Same ports, different problems
June 2021 has seen some months of backed-up cargo at ports overseas, and alternative routes needed to fill an ever-changing supply chain.
In the last few weeks, cargo capacity from Asia to the US has been a nightmare. While we make our way to the summer months we are still seeing an inventory shortage with retailers’ ocean rates continue to climb and air freight follows suit to be able to move the necessary inventory.
A massive contributor to these shortages comes from Yantian Port working at 30% capacity. This port handles around 25% of the cargo headed from China to the United States. Why the shutdown? Due to a horrific COVID-19 outbreak at the facility that halted the operation. As they slowly, rampant up to their usual capacity the whole world is going to feel the discrepancies.
Containers? Lost at sea?
Another situation that has been steadily climbing recently has been the ongoing rise in containers being dropped at sea. Not an irregular occurrence but a worrying trend in the wrong direction.
For the majority of 2011-2021, there has been a steady amount of freight that gets lost at sea. Averaging out at around 1,000 containers with the exception in 2013 & 2020. 2013 has been one of the catastrophic years for cargo. Reaching tipping points of around 5,500 dropped containers dropped or discarded over the different voyages. A number that has not been seen at all in the whole 2000s and 2010s.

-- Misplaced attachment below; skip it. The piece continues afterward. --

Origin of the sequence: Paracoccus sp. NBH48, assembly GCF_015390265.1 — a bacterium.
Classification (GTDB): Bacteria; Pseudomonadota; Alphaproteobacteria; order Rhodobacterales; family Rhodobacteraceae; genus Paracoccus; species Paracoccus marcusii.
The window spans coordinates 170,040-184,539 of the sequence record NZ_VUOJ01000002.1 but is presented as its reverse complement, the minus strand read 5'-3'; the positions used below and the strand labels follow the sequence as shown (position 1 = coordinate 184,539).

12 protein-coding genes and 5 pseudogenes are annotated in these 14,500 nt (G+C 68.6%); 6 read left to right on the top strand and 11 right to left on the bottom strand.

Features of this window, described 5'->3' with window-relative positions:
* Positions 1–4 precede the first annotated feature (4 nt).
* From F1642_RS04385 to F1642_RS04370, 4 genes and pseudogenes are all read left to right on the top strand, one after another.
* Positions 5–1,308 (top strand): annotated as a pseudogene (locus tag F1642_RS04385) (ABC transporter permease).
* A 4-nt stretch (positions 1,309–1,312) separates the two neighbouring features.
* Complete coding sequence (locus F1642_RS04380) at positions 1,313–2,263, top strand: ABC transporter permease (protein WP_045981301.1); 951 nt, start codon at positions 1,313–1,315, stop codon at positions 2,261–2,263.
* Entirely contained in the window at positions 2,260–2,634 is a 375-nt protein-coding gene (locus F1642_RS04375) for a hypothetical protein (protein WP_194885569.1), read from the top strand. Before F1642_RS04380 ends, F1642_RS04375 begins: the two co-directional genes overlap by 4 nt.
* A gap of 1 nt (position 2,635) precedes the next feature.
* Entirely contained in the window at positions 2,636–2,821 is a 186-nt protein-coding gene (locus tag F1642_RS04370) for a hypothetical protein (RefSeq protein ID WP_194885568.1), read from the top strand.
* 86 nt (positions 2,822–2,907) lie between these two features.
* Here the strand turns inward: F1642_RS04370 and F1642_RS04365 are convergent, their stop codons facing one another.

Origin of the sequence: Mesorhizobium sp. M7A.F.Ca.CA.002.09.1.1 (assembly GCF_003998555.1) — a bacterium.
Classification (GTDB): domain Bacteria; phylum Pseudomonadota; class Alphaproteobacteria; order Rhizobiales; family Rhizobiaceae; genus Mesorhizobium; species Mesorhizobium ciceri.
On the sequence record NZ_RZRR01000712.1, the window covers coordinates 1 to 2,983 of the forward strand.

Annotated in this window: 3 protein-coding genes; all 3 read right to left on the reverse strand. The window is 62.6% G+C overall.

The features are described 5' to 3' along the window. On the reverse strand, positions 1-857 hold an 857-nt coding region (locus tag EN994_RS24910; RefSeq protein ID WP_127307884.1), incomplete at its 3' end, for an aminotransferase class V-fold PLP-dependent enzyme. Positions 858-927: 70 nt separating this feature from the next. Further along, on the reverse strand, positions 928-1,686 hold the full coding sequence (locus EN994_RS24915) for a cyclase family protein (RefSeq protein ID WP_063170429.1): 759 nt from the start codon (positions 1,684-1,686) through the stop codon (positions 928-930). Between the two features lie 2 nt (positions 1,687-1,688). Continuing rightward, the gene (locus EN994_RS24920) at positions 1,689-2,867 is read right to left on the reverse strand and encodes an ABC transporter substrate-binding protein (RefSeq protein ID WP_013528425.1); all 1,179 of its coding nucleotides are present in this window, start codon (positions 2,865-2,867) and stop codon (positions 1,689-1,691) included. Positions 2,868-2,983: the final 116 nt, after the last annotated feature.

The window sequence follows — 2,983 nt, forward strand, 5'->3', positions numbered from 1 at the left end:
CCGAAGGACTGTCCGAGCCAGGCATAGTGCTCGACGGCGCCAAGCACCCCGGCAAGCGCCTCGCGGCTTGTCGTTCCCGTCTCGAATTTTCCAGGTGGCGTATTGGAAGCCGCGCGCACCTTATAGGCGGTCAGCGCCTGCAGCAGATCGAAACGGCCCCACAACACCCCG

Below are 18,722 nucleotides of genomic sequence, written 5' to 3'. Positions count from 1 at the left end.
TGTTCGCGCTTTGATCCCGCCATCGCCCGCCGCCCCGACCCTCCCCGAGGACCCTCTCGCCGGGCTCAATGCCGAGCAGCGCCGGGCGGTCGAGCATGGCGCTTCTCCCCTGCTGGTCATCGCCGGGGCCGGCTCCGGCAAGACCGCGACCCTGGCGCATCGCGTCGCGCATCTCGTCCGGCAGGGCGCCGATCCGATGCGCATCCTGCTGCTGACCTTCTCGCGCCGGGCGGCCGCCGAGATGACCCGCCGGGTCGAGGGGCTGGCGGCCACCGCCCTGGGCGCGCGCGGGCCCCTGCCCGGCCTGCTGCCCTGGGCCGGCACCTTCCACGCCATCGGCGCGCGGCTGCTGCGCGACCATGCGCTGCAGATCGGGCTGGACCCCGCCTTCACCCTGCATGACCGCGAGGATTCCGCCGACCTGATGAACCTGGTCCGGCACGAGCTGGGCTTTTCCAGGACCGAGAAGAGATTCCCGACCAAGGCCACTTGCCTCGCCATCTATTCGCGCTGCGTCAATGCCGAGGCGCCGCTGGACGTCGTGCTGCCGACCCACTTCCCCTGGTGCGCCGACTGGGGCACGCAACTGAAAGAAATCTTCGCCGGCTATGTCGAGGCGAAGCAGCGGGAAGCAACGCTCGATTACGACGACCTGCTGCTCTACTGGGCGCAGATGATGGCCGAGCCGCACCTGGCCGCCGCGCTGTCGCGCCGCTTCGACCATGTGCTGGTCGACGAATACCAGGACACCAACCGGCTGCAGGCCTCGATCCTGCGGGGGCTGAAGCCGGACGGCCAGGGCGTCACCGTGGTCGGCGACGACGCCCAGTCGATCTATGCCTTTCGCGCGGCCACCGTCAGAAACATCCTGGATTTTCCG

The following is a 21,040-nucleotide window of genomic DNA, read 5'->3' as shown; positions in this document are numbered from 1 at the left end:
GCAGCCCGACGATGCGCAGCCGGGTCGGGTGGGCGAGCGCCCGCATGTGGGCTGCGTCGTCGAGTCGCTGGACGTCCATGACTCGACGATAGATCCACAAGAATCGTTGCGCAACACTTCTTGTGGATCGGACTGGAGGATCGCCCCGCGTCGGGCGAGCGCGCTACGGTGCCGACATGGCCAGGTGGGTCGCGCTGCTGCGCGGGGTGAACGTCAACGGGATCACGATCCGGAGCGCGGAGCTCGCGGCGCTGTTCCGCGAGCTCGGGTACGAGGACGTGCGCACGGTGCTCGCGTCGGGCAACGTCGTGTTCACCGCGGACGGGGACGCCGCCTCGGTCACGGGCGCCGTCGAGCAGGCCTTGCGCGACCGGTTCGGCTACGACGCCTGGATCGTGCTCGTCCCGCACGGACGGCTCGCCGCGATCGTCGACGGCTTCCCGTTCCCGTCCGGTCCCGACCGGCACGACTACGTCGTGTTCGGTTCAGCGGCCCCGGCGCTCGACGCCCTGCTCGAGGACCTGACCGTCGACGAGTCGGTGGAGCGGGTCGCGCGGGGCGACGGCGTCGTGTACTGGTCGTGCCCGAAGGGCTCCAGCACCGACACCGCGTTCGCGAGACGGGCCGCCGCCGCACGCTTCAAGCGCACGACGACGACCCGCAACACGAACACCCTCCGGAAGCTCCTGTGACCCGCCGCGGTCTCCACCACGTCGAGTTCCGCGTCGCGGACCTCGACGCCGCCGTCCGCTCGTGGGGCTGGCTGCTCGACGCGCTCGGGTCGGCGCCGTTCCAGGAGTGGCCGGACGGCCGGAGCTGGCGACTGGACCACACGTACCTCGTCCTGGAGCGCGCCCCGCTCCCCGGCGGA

2020 on the other hand slowly climbed its way to see the highest change in the last 7 years. Clocking in at around 3,500 containers that were lost at sea. This all points to a trend that has been carried over in 2021. Already surpassing the lows of ‘17, and ‘19. It’s on track to be another year with higher than normal containers loss.
What does the future have in store?
Where is this all headed? It’s not certain. It could continue to catapult the warehouse challenges. COVID-19 has continued to rear its ugly head to slow down multiple issues in the supply chain. Inventory shortage still being rampant it has shown us that supply-chain issues will still continue to be relevant. Until COVID-19 is eradicated or dealt with. In the meantime, we’ll continue to inform you!